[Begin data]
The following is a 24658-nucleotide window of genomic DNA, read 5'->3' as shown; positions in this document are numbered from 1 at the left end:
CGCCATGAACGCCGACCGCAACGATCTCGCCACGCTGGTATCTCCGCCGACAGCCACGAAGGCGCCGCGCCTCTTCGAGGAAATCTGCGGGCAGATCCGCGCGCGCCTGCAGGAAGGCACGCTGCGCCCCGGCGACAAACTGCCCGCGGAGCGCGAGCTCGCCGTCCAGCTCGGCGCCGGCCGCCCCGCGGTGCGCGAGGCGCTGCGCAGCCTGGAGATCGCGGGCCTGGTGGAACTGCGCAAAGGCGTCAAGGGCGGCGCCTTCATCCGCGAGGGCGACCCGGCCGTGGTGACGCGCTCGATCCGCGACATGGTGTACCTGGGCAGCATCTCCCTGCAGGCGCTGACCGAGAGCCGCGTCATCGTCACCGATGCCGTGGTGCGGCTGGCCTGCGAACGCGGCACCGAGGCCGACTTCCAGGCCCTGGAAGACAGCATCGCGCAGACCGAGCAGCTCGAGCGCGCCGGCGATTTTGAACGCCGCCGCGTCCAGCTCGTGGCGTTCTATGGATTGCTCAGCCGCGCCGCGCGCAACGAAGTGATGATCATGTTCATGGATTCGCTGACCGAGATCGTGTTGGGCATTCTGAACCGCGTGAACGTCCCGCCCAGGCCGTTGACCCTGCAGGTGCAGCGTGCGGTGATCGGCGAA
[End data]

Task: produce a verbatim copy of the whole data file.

The following is a 24658-nucleotide window of genomic DNA, read 5'->3' as shown; positions in this document are numbered from 1 at the left end:
CGCCATGAACGCCGACCGCAACGATCTCGCCACGCTGGTATCTCCGCCGACAGCCACGAAGGCGCCGCGCCTCTTCGAGGAAATCTGCGGGCAGATCCGCGCGCGCCTGCAGGAAGGCACGCTGCGCCCCGGCGACAAACTGCCCGCGGAGCGCGAGCTCGCCGTCCAGCTCGGCGCCGGCCGCCCCGCGGTGCGCGAGGCGCTGCGCAGCCTGGAGATCGCGGGCCTGGTGGAACTGCGCAAAGGCGTCAAGGGCGGCGCCTTCATCCGCGAGGGCGACCCGGCCGTGGTGACGCGCTCGATCCGCGACATGGTGTACCTGGGCAGCATCTCCCTGCAGGCGCTGACCGAGAGCCGCGTCATCGTCACCGATGCCGTGGTGCGGCTGGCCTGCGAACGCGGCACCGAGGCCGACTTCCAGGCCCTGGAAGACAGCATCGCGCAGACCGAGCAGCTCGAGCGCGCCGGCGATTTTGAACGCCGCCGCGTCCAGCTCGTGGCGTTCTATGGATTGCTCAGCCGCGCCGCGCGCAACGAAGTGATGATCATGTTCATGGATTCGCTGACCGAGATCGTGTTGGGCATTCTGAACCGCGTGAACGTCCCGCCCAGGCCGTTGACCCTGCAGGTGCAGCGTGCGGTGATCGGCGAA